For mentors and mentees, there may be no specific pedagogy that the mentor is trying to transfer. The relationship is much more informal. It may be as simple as a statement that “I am here to answer any questions you might have.” They may get together over lunch or coffee simply to discuss how things are going and offer advice on particular areas of concern that the mentee might have.
Of course, all human endeavors have a gray area. There are some situations where coaching can be less formal, and others where mentoring can be more formal. However, the main concept is that overall, coaching is more driven to accomplish particular tasks in particular ways and mentoring is focused on helping a less experienced person grow more generally.
Length of Time:
Because coaching tends to be more intensive than mentoring, the relationship is usually shorter and more intense. This is one area where a sports coach is different from a business coach! A sports coach is essentially “the boss” of a player for an ongoing basis. In the business world. coaching can be a session or two, or maybe up to 6 months. Since the focus is on improving or learning a specific skill, it doesn’t have to be an ongoing commitment.
Mentoring can last years. Since mentees may only check in when they have questions, or meet occasionally to discuss how things are going, this may last for years! Sometimes, mentors and mentees become lifelong friends, or even business partners in the future.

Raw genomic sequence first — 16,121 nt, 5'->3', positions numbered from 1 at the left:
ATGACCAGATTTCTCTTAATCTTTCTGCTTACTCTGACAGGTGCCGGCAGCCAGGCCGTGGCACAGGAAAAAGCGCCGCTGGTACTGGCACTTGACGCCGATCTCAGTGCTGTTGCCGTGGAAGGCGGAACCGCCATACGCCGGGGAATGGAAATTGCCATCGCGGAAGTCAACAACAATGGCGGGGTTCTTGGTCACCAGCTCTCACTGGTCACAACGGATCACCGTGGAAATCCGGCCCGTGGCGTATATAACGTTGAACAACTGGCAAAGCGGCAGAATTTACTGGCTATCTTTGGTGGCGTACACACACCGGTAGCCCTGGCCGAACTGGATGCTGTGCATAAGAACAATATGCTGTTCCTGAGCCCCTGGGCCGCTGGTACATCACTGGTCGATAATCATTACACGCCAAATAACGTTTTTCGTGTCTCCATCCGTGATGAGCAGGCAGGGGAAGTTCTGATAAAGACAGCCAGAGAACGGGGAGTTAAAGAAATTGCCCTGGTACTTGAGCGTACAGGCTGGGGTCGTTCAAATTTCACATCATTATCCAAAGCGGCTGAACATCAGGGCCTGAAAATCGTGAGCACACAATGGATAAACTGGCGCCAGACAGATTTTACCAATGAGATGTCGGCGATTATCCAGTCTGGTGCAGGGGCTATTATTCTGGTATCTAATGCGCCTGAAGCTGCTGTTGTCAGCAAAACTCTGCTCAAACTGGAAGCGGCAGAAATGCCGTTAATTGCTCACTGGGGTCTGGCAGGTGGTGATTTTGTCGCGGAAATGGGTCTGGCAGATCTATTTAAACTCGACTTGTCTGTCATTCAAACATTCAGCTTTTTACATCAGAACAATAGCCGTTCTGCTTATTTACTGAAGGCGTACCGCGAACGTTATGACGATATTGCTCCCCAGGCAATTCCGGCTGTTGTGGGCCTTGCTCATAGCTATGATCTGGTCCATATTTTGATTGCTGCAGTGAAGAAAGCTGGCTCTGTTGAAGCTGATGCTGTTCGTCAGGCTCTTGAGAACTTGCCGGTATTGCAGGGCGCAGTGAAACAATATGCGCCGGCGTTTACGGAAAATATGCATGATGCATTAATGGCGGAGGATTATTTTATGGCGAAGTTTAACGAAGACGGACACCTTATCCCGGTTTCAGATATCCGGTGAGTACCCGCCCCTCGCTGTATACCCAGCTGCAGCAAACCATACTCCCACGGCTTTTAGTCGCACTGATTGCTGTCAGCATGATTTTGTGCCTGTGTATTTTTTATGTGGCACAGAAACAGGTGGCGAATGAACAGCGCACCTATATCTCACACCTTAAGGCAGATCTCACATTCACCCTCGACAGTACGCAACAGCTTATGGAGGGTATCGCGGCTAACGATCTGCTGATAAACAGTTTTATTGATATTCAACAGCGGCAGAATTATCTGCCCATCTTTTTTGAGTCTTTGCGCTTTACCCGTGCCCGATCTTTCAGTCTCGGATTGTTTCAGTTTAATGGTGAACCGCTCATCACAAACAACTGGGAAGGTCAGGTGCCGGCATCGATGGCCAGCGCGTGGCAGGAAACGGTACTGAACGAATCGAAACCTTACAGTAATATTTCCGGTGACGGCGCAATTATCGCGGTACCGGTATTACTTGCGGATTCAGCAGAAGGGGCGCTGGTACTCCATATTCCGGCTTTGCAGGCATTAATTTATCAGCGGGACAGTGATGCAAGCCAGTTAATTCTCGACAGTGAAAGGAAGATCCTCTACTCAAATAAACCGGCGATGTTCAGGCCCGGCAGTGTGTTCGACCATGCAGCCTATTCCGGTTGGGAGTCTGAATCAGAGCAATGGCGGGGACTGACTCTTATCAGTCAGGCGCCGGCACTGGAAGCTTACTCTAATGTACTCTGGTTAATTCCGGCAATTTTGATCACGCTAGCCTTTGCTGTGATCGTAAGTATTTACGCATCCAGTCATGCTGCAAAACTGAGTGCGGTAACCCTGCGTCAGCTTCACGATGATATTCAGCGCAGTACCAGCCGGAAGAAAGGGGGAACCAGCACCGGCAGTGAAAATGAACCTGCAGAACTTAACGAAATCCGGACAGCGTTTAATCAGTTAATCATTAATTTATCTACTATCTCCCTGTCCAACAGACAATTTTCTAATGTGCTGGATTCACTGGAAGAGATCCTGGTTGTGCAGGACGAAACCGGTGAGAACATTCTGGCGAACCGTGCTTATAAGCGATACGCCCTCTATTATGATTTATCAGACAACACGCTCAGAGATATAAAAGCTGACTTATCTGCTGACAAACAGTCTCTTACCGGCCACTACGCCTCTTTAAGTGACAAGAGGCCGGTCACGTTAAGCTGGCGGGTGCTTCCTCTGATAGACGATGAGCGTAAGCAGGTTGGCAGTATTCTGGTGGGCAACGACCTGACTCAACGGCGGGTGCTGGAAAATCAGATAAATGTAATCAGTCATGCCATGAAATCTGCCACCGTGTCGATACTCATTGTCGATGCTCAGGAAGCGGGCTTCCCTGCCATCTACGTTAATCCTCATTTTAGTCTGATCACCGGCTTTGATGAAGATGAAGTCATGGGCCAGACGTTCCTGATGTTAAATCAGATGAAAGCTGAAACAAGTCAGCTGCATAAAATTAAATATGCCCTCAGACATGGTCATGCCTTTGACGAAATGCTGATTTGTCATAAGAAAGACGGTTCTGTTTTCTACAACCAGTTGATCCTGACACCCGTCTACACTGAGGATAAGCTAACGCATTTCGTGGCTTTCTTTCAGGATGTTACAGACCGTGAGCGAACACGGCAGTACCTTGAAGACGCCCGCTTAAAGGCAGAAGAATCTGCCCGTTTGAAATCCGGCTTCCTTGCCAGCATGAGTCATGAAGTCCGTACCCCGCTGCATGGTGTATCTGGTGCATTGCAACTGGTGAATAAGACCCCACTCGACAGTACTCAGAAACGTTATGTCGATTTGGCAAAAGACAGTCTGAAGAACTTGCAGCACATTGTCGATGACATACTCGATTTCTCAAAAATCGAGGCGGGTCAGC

Experience and Expertise:
The breadth of experience is what really sets these two roles apart. Coaches usually have a very specific expertise relating to one area. For instance, an executive who will be making a lot of speeches might hire a public speaking coach. This coach is highly experienced and skilled in public speaking, and will have their own unique methodology.
While a mentor might have experience with public speaking, and can offer some advice, this isn’t the primary reason for their relationship with their mentee. They will usually have a higher level of experience with an organization or occupation and can offer advice more generally. Think back to our law firm example: a senior associate or partner has overcome many obstacles and learned a great deal during their time with the firm. They can share this advice and experience with a young attorney just joining the firm.
Mentoring and Coaching: Both are Essential to Success
As a leader, you may find yourself needing to be both a mentor and a coach. You might look outside your organization to bring in a coach to achieve certain results. You might look within your organization to find experienced team members who might make great mentors. Delegation is key. It may be better for you to mentor the mentors than to always be one yourself!
You need to identify exactly what your goals are. If your goal is the more short-term accomplishment of new or improved skills, or the implementation of a strategy, then put on your coach’s hat. If your goal is to provide more broad-based transitional support for new employees, or to help existing ones succeed at a higher level, then maybe being a mentor is more appropriate.